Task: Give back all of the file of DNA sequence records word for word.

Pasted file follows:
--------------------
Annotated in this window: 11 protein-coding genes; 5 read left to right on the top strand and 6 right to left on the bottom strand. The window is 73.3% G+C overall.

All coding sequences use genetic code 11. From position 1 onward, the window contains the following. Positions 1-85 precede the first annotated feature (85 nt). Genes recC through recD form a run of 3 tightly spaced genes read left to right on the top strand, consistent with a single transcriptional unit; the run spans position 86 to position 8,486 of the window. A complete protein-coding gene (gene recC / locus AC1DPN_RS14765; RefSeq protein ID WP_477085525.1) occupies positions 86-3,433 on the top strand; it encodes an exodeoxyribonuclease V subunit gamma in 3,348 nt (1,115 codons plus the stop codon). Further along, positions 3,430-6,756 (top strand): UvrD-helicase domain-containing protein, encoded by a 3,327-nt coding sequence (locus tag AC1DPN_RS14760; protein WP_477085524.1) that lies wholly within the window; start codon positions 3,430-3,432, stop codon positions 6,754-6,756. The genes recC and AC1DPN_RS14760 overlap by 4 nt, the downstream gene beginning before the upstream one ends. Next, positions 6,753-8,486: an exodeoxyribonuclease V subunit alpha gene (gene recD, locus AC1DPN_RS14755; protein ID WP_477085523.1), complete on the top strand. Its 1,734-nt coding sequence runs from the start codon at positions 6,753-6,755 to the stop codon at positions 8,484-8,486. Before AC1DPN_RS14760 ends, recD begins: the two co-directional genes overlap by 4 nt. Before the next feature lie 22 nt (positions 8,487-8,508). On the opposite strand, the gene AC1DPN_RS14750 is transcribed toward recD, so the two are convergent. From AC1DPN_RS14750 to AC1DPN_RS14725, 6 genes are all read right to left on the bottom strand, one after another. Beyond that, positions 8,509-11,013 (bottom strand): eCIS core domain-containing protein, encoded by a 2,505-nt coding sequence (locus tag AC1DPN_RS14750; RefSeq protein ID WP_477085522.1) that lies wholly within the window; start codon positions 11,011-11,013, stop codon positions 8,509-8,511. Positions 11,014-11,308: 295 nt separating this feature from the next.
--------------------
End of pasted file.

Annotated in this window: 11 protein-coding genes; 5 read left to right on the top strand and 6 right to left on the bottom strand. The window is 73.3% G+C overall.

All coding sequences use genetic code 11. From position 1 onward, the window contains the following. Positions 1-85 precede the first annotated feature (85 nt). Genes recC through recD form a run of 3 tightly spaced genes read left to right on the top strand, consistent with a single transcriptional unit; the run spans position 86 to position 8,486 of the window. A complete protein-coding gene (gene recC / locus AC1DPN_RS14765; RefSeq protein ID WP_477085525.1) occupies positions 86-3,433 on the top strand; it encodes an exodeoxyribonuclease V subunit gamma in 3,348 nt (1,115 codons plus the stop codon). Further along, positions 3,430-6,756 (top strand): UvrD-helicase domain-containing protein, encoded by a 3,327-nt coding sequence (locus tag AC1DPN_RS14760; protein WP_477085524.1) that lies wholly within the window; start codon positions 3,430-3,432, stop codon positions 6,754-6,756. The genes recC and AC1DPN_RS14760 overlap by 4 nt, the downstream gene beginning before the upstream one ends. Next, positions 6,753-8,486: an exodeoxyribonuclease V subunit alpha gene (gene recD, locus AC1DPN_RS14755; protein ID WP_477085523.1), complete on the top strand. Its 1,734-nt coding sequence runs from the start codon at positions 6,753-6,755 to the stop codon at positions 8,484-8,486. Before AC1DPN_RS14760 ends, recD begins: the two co-directional genes overlap by 4 nt. Before the next feature lie 22 nt (positions 8,487-8,508). On the opposite strand, the gene AC1DPN_RS14750 is transcribed toward recD, so the two are convergent. From AC1DPN_RS14750 to AC1DPN_RS14725, 6 genes are all read right to left on the bottom strand, one after another. Beyond that, positions 8,509-11,013 (bottom strand): eCIS core domain-containing protein, encoded by a 2,505-nt coding sequence (locus tag AC1DPN_RS14750; RefSeq protein ID WP_477085522.1) that lies wholly within the window; start codon positions 11,011-11,013, stop codon positions 8,509-8,511. Positions 11,014-11,308: 295 nt separating this feature from the next.